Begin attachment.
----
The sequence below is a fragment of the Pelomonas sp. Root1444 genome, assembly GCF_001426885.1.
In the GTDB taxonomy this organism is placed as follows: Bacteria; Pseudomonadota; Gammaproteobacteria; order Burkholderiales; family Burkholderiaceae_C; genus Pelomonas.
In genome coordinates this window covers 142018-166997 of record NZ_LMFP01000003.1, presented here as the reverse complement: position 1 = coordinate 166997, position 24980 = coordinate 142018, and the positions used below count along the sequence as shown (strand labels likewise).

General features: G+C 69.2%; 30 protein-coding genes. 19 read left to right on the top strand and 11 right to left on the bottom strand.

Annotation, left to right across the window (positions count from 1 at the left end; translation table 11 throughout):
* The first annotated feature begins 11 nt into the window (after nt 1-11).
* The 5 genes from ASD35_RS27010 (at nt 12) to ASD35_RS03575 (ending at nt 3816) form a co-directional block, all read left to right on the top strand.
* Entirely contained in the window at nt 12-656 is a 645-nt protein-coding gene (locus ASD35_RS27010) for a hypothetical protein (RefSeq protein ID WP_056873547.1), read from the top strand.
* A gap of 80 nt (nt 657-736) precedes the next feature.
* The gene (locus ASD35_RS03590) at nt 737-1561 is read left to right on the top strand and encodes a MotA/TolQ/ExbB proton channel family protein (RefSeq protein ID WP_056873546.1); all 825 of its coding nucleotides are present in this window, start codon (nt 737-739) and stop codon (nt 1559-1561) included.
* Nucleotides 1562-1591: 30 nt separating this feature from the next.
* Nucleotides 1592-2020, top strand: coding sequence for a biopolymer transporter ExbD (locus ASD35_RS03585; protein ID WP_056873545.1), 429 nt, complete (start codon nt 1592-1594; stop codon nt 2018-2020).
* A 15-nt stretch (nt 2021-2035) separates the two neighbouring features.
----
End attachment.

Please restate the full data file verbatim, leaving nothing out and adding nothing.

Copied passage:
The sequence below is a fragment of the Pelomonas sp. Root1444 genome, assembly GCF_001426885.1.
In the GTDB taxonomy this organism is placed as follows: Bacteria; Pseudomonadota; Gammaproteobacteria; order Burkholderiales; family Burkholderiaceae_C; genus Pelomonas.
In genome coordinates this window covers 142018-166997 of record NZ_LMFP01000003.1, presented here as the reverse complement: position 1 = coordinate 166997, position 24980 = coordinate 142018, and the positions used below count along the sequence as shown (strand labels likewise).

General features: G+C 69.2%; 30 protein-coding genes. 19 read left to right on the top strand and 11 right to left on the bottom strand.

Annotation, left to right across the window (positions count from 1 at the left end; translation table 11 throughout):
* The first annotated feature begins 11 nt into the window (after nt 1-11).
* The 5 genes from ASD35_RS27010 (at nt 12) to ASD35_RS03575 (ending at nt 3816) form a co-directional block, all read left to right on the top strand.
* Entirely contained in the window at nt 12-656 is a 645-nt protein-coding gene (locus ASD35_RS27010) for a hypothetical protein (RefSeq protein ID WP_056873547.1), read from the top strand.
* A gap of 80 nt (nt 657-736) precedes the next feature.
* The gene (locus ASD35_RS03590) at nt 737-1561 is read left to right on the top strand and encodes a MotA/TolQ/ExbB proton channel family protein (RefSeq protein ID WP_056873546.1); all 825 of its coding nucleotides are present in this window, start codon (nt 737-739) and stop codon (nt 1559-1561) included.
* Nucleotides 1562-1591: 30 nt separating this feature from the next.
* Nucleotides 1592-2020, top strand: coding sequence for a biopolymer transporter ExbD (locus ASD35_RS03585; protein ID WP_056873545.1), 429 nt, complete (start codon nt 1592-1594; stop codon nt 2018-2020).
* A 15-nt stretch (nt 2021-2035) separates the two neighbouring features.